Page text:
Testifying before the Senate Foreign Relations Committee prior to taking office as the new secretary of state, John Foster Dulles argues that U.S. foreign policy must strive for the “liberation of captive peoples” living under communist rule.
Though Dulles called for a more vigorous anticommunist policy, he remained vague about exactly how the “liberation” would take place. When asked during the hearing whether he supported the policy of containment, which sought to restrain the further expansion of communist power, Dulles responded by declaring, “We shall never have a secure peace or a happy world so long as Soviet communism dominates one-third of all of the peoples.”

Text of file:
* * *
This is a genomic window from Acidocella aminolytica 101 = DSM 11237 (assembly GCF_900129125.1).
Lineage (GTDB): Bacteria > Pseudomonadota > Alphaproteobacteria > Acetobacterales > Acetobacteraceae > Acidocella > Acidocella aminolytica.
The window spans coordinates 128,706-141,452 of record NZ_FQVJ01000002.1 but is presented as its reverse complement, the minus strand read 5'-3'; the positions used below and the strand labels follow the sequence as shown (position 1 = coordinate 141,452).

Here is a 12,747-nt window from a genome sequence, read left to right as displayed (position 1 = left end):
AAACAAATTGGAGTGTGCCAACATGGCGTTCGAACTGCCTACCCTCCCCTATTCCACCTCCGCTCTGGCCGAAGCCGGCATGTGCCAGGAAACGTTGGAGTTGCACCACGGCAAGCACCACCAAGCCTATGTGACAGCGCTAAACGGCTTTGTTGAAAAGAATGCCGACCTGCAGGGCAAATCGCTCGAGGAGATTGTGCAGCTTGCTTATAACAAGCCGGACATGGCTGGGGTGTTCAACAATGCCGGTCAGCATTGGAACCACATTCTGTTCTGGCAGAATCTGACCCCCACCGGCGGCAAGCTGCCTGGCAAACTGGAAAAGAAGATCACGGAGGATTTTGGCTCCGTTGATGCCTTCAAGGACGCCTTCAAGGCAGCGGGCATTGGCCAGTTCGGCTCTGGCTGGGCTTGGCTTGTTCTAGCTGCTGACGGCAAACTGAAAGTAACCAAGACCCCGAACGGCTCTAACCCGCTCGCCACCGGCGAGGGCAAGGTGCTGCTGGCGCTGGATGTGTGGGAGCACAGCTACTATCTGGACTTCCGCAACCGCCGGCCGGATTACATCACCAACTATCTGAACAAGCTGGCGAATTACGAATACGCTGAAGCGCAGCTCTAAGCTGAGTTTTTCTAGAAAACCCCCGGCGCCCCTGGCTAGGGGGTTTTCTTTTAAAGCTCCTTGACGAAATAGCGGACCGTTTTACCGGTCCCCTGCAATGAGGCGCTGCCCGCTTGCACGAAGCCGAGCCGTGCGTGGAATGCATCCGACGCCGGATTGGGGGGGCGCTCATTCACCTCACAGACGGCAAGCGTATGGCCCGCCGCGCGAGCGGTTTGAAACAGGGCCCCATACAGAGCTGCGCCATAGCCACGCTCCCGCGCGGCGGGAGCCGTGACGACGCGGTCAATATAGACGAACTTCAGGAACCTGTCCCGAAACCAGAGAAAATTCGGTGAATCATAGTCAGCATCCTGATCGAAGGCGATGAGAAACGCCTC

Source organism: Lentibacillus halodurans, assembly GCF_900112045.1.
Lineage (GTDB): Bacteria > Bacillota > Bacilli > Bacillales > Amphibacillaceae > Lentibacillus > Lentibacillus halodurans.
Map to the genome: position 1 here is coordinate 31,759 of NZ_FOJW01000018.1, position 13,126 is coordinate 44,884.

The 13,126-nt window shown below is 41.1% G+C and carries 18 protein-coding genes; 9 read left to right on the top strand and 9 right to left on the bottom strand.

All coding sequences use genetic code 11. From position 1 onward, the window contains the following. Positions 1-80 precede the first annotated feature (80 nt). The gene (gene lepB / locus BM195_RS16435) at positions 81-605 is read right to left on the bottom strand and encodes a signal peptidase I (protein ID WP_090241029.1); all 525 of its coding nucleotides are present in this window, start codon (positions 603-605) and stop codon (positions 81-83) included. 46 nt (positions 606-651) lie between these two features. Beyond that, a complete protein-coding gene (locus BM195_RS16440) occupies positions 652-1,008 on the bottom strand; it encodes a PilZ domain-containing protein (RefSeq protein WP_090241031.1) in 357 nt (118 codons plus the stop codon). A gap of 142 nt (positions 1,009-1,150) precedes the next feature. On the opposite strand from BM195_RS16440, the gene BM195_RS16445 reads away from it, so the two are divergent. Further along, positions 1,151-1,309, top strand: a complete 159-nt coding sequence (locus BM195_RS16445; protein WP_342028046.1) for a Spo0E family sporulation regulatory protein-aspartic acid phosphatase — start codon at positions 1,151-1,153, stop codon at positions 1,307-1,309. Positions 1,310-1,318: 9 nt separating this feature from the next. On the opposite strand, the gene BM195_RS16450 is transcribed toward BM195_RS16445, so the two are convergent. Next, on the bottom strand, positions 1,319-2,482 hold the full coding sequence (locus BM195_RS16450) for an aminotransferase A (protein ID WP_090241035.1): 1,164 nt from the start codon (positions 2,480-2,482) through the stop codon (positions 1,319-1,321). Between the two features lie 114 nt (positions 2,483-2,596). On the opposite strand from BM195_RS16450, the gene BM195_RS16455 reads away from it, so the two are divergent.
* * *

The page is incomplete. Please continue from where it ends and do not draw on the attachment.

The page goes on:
Despite the vague specifics of the original declaration, Dulles’s call for action was soon put into practice. The Eisenhower administration conceived a wide-ranging program of political and psychological warfare, and overseas propaganda—produced and disseminated by the new United States Information Agency—became an important Cold War weapon. In Iran, Guatemala, and later, Cuba, the United States resorted to covert operations directed by the Central Intelligence Agency to destabilize foreign governments perceived to be a communist threat.
In 1956, however, Dulles’s oft-repeated calls for the liberation of captive peoples backfired badly when Hungarian citizens rose up in revolt against the Soviet presence in their country. As the Russians crushed the uprising, the United States did nothing while Hungarian rebels pleaded helplessly for assistance.